40. Legal subtleties and refinements apart, the section appears wideenough to cover a mortgage granted to a business man or an industrialist who cuts up, say, a two-storied building and uses for the requisite period one of the flats for purposes of residence while running the other as a petrol bunk or a godown or a hotel or a business house. It covers again, a mortgagee of lands for purposes of the timber floating trade who has constructed residential quarters on the land and occupied the same for 20 years, or who without any such construction had remained in continuous possession for over 50 years. It seems hardly a satisfactory answer to point out that it is unlikely that money would be expended on construction of business houses and the like on mortgaged property. I have made my illustrious modest, and limited the constructions only to two storeys, out of regard for this argument. But it seems to me that the insecurity which threatens such constructions during the first 20 years of the transaction is as much in the case of construction for residence as one for purpose of trade, commerce or industry; and the loss or detriment to the mortgagor at the end of that period is the same in the case of both. And, as far as constructions already completed for over 20 years after the mortgaee and before the commencement of Act 35 of 1969 are concerned, to the extent to which the section has application to them, it applies alike to both types of constructions.
41. Like Section 106, Section 4A also is couched in terms wide enough to cover both agricultural and non-agricultural lands. Dissection or severance of the Section so as to confine it to one class of lands alone is impossible. The Act itself seems to contain sufficient indication that where it intended to denote agricultural lands, it has taken care to say so specifically. (See for instance Section 5 (a) and Section 6 (a)). Section 111-A of the Act is yet another indication that no sort of splitting up of the land into agricultural and non-agricultural portions was contemplated. The said section enacts that in cases to which Section 4A applies the mortgagor shall not be liable to return the mortgage money 'or any portion thereof' to the mortgagee or the person entitled.
42. In Chami Chertiar's case, (1970 Ker LT 897) (FB) a Full Bench of this Court considering the validity of Sections 7 and 7-B (1) of the Act, recognised that the benefit of the section might be available to rank trespassers or land grabbers as well as to bona fide trespassers and that the conferment of fixity on the latter might well amount to agrarian reform, but felt that the subject-matter of the field was inseverable and the separationof the 'sheep from the goats' depending on imponderables, was impossible. On similar reasoning again, the later Full Bench in Govinda Pillai's case, (1971 Ker LT 87) = (AIR 1971 Ker 295 (FB)) found it impossible to salvage Section 106 by confining it to leases of commercial sites granted to village artisans or to subserve the purpose of agrarian reform and exclude its operation to leases in favour of the industrial and business magnates for promoting trade and industry. These considerations seem to apply equally to the impugned provisions.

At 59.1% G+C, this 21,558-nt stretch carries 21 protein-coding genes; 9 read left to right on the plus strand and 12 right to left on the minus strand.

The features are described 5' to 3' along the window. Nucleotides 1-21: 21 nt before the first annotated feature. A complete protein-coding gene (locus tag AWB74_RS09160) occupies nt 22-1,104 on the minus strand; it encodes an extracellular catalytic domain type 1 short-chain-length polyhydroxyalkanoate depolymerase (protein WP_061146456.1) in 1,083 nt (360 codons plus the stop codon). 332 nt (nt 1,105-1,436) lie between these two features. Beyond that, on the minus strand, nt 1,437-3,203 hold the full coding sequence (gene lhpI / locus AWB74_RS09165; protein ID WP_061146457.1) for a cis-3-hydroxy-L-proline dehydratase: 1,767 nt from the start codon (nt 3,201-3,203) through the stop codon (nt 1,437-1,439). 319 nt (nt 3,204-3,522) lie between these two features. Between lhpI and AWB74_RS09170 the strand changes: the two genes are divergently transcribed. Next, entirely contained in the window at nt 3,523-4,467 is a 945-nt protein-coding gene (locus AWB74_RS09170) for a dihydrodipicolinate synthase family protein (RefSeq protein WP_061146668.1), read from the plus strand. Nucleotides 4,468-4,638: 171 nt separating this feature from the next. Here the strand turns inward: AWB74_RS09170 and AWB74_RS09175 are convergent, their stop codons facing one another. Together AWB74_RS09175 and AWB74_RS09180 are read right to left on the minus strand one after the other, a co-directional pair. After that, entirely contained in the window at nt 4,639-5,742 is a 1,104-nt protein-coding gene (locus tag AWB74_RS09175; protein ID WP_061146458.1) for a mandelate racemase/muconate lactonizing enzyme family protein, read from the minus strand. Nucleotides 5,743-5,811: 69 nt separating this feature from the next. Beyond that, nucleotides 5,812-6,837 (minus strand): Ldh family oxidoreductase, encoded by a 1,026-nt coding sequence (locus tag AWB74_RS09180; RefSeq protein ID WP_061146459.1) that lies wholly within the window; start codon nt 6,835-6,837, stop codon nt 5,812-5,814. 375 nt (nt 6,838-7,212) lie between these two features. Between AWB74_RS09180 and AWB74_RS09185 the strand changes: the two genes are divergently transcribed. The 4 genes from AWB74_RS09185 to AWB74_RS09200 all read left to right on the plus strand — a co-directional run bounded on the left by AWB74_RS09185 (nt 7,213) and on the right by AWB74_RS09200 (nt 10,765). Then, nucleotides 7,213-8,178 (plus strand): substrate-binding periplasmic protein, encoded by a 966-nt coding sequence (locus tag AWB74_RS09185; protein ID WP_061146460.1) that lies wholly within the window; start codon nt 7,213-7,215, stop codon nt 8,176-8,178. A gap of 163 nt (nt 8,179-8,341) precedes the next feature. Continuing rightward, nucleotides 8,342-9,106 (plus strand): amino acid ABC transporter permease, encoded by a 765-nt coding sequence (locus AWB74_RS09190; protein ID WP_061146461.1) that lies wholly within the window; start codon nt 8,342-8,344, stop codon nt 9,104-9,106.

43. To set over the difficulties noticed, certain arguments were advanced which I may briefly notice. It was said that the legislature in its wisdom had declared its policy to treat certain mortgages referred to in the impugned provisions as leases, and that was sufficient for the courts to regard them as a measure of agrarian reform. I am quite unable to accept this argument. Giving due allowances for the wisdom of the legislature, to the presumption of validity as to the laws enacted by it, and to its awareness of the needs of the public. I am not prepared to abdicate the responsibility cast upon the courts, to find out, on ultimate analysis, whether any particular provision is a measure of agrarian reform, and if not, whether it trenches on the fundamental rights guaranteed under Article 19.
44. It was said that the lands involved in the cases before us are 'estates' within the meaning of Article 31A(2)(a)(i); and there was no need to resort to Article 31A(2)(a)(iii). In other words, the point made was that if a law provides for acquisition by the State of an 'estate' or of any rights therein, or extinguishment or modification of such rights, and the definition of 'estate' as given in Article 31A(2)(a)(i) is satisfied, nothing more need be looked into. On the terms of Article 31A this may well seem to be so. But the decisions of the Supreme Court itself are numerous, which have laid down that a law, to pass the test of Article 31A, must relate to agrarian reform. The article itself furnishes no guide as to what is agrarian reform. The Full Bench of this Court, in 1970 Ker LT 659 = (AIR 1971 Ker 981 on an analysis of the various clauses of the Article, by its majority judgment, found no reason why the qualifications in Sub-clause (iii) of Clause (2) (a) of the Article should not apply to lands described in the earlier part; and thought that so far as land reforms are concerned, protection of the Article extends to lands 'let or held for purpose of agriculture or for purposes ancillary thereto'.